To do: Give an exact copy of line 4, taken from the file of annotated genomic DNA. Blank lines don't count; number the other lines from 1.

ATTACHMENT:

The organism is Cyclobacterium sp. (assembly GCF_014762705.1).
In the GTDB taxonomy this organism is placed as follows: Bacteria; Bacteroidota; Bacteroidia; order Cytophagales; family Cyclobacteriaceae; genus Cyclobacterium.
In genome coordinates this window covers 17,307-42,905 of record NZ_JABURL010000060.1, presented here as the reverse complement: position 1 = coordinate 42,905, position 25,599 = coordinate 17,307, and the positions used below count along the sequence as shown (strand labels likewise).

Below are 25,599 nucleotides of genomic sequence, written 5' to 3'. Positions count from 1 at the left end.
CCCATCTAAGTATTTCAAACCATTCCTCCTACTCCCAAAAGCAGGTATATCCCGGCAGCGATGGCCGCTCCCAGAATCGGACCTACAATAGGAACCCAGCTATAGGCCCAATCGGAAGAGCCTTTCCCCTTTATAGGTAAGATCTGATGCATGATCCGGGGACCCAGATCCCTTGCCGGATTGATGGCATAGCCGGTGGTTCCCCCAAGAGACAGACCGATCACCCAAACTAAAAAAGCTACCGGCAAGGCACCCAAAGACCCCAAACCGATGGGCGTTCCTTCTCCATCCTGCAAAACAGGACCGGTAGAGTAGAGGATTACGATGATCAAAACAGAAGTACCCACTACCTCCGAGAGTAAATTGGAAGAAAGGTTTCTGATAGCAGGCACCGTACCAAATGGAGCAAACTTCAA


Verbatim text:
Below are 25,599 nucleotides of genomic sequence, written 5' to 3'. Positions count from 1 at the left end.